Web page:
This is also the reality of energy crisis in the present day world. The billions lacking access to energy services lead to the “famous” “vicious poverty trap”. It affects health of the poor, leads to lower productivity, to food insecurity. But the problem is ignored by the metropolis of the world system.
Unequal distribution of modern energy services and low level of income in poor countries are two of the major reasons that constitute the factor leading to poor access to modern energy services. Lack of or poor infrastructures in the poor countries, lack of resources to develop the required infrastructure, and biased institutional and legal framework also have their share in creating the problem for the poor. Absence of political commitment in favor of the poor is the foremost problem that limits the access to modern energy by the poor. The political commitment is biased, tilted to the rich. It follows the class line.
The poor households in the underdeveloped countries mainly use firewood, dung, tree leaves, crop residues, and in some cases, charcoal. The World Energy Outlook 2006 estimated that $8 billion (including capital and fuel) a year up to 2015 would be required for 2.5 billion people for their switching over to liquid petroleum gas for cooking.
The poor pay a high price for the energy they use: in terms of cash, labor, time, and health. They spend a much greater proportion of their income on energy than wealthy people. In Burkina Faso, a survey found, the poor devoted 5.6 percent and 1.3 percent of their income to firewood and kerosene respectively while in Guatemala and Nepal, firewood expenditure for households in the poorest quintile accounts for 10-15 percent of total household expenditure (R Heltberg, Household Energy and Energy Use in Developing Countries, A Multi-Country Study, 2003).
Studies on Bangladesh environment found that the availability of biomass has decreased. This has increased the hardship of the poor, especially of the women. They have to spend more time to collect biomass. The slum dwellers in Dhaka informed that they cooked once or twice a day instead of three times. That was the way they “innovated” to economize the spending on fuel. The price of firewood compelled them to follow the method though it was not good for food quality and health. The participants in the study suffered from health problems due to smoke from firewood. Villagers from different parts of the country also informed that the availability of biomass decreased. The changed reality taxed them in terms of labor, wage lost, and hardship. Consequently, this touches the limits of nutrition, household income, and productivity. The women had to bear most of the burden as they collected fuel for their families. Sometimes, an entire day was spent by the earning member of a family for collecting firewood (Farooque Chowdhury, “Urban Poor: Never-ending Quest for Energy”, “Scarce Fuel: Growing Scarcer”, and “Fuel, Firewood and Ghatail” in People’s Report 20002-2003: Bangladesh Environment, UNDP, 2004).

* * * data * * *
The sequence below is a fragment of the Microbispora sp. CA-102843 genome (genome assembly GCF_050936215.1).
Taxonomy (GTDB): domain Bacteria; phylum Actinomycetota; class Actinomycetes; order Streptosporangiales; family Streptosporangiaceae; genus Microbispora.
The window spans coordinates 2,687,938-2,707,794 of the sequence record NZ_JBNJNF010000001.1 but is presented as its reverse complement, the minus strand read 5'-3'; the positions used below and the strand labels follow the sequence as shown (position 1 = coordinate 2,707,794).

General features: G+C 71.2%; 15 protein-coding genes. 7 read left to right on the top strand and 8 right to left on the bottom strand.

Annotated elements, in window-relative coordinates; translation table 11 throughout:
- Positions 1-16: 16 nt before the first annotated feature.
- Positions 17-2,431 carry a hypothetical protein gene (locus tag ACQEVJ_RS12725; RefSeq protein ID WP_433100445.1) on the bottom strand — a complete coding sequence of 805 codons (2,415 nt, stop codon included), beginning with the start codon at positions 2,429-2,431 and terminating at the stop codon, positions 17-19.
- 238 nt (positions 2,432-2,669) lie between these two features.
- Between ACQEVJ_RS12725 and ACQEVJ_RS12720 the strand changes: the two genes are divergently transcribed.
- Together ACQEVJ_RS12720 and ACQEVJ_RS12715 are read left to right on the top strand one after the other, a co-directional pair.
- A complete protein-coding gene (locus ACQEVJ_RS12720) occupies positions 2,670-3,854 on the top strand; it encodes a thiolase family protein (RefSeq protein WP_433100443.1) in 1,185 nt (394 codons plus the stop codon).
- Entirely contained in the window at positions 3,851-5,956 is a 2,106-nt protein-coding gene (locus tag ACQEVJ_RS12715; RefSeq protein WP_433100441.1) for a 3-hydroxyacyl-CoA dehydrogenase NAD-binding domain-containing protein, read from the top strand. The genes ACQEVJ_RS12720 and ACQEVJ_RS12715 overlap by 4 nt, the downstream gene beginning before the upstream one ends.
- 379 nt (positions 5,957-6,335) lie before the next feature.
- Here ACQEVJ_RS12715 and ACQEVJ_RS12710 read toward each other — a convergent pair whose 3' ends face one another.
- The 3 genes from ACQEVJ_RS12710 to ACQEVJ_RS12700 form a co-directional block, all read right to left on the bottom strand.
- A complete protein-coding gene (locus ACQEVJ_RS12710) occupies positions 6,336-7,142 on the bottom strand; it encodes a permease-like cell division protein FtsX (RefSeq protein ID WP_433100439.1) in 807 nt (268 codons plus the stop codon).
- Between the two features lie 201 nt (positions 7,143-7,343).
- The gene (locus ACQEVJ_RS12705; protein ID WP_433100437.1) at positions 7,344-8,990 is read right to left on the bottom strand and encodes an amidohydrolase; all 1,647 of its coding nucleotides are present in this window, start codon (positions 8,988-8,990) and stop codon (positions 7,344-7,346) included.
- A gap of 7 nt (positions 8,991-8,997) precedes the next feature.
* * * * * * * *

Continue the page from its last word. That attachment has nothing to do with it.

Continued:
These are the people who have been and are being pushed down to energy poverty that constitutes one of the elements of energy crisis. In ultimate analysis, these people have been kept confined within an inefficient system, which they have not organized. Rather, the system constructed by the dominating capital has been imposed on them. The system is so much inefficient that it cannot utilize the labor and creativity of these poor people. That means: the system lacks the capacity to tap energy.
The disparity is not only limited among the rich and the poor. Wide variations are there in the levels of energy consumption, according to the Human Development Report 2007/2008, between industrialized and the underdeveloped countries. Per capita energy consumption in North America is about 18 times that of Africa and four times the world average.
Energy poverty is defined as the “inability to cook with modern cooking fuels and the lack of a bare minimum of electric lighting to read or for other household and productive activities at sunset” (UNDP 2005). By this definition, the 2.5 billion people relying on biomass for cooking and the 1.6 billion people with no access to electricity could be classified as being energy poor.
Originating from the UK and Ireland’s grassroots level environmental health movements in early 1980s the concept of energy poverty or fuel poverty, has gained in importance. “With the energy crises of 1973/74 and 1979,” the World Energy Council said, “low-income households experienced difficulties with increased heating bills. The fuel poverty concept is an interaction between poorly insulated housing and inefficient in-housing energy systems, low-income households and high-energy service prices. At the beginning of the 21st Century, the British Government set up a strategy on fuel poverty aiming at eradicating this phenomenon by 2010 … for vulnerable households and by 2016 for all English households. According to the British standard definition that was adopted, a household is poor in fuel if it needs to spend more than 10% of its income on all fuel use to heat the home to an adequate standard and to meet its needs for other energy services (lighting, cooking, cleaning, etc.).” (World Energy Council, Europe’s Vulnerability to Energy Crisis, 2008) The report added, “In England … the number of households poor in fuel decreased from 5,1 million in 1996 to 1,7 million on 2001 and to 1,2 million on 2004.” Table 1 provides a picture of fuel poverty in a number of European countries during the period 1994-’97. Portugal had the highest percentage of households defined at fuel poverty while Denmark had the lowest.
In the US, the number of households in fuel poverty was 15.9 million (“Fuel Poverty in the USA”, Energy Action, March 2006).
There is difference between the fuel poor in an advanced capitalist country and fuel poor in a poor country. The level of hardship between them also differs. But that does not nullify the reality of inequality in distribution. With the financial and food crises the suffering has increased. For the homeless and the unemployed in the US, the suffering is more. A number of news reports were dispatched by news agencies that the unemployed in the US were finding it hard to pay energy bills. In extreme weather in parts of the US, like all places in the world, the suffering increases.